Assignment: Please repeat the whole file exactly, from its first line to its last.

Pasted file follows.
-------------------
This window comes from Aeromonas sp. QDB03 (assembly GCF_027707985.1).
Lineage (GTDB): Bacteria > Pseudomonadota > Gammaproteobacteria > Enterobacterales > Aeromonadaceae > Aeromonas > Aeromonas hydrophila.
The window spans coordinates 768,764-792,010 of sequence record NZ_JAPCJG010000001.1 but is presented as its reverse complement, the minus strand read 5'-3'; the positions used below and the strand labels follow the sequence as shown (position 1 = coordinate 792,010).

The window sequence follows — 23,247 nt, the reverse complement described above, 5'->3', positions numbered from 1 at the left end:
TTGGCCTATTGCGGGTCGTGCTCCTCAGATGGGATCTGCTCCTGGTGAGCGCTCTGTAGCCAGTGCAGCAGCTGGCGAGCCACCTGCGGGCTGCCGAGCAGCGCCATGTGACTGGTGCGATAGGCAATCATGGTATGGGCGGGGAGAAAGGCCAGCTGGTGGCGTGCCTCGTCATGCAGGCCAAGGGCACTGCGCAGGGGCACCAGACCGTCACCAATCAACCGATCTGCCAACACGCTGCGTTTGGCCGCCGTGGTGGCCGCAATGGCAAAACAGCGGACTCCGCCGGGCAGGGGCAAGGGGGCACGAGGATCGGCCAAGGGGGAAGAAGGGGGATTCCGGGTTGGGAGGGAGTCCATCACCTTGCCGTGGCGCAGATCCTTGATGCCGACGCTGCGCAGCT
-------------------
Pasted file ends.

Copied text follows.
This window comes from Aeromonas sp. QDB03 (assembly GCF_027707985.1).
Lineage (GTDB): Bacteria > Pseudomonadota > Gammaproteobacteria > Enterobacterales > Aeromonadaceae > Aeromonas > Aeromonas hydrophila.
The window spans coordinates 768,764-792,010 of sequence record NZ_JAPCJG010000001.1 but is presented as its reverse complement, the minus strand read 5'-3'; the positions used below and the strand labels follow the sequence as shown (position 1 = coordinate 792,010).

The window sequence follows — 23,247 nt, the reverse complement described above, 5'->3', positions numbered from 1 at the left end:
TTGGCCTATTGCGGGTCGTGCTCCTCAGATGGGATCTGCTCCTGGTGAGCGCTCTGTAGCCAGTGCAGCAGCTGGCGAGCCACCTGCGGGCTGCCGAGCAGCGCCATGTGACTGGTGCGATAGGCAATCATGGTATGGGCGGGGAGAAAGGCCAGCTGGTGGCGTGCCTCGTCATGCAGGCCAAGGGCACTGCGCAGGGGCACCAGACCGTCACCAATCAACCGATCTGCCAACACGCTGCGTTTGGCCGCCGTGGTGGCCGCAATGGCAAAACAGCGGACTCCGCCGGGCAGGGGCAAGGGGGCACGAGGATCGGCCAAGGGGGAAGAAGGGGGATTCCGGGTTGGGAGGGAGTCCATCACCTTGCCGTGGCGCAGATCCTTGATGCCGACGCTGCGCAGCT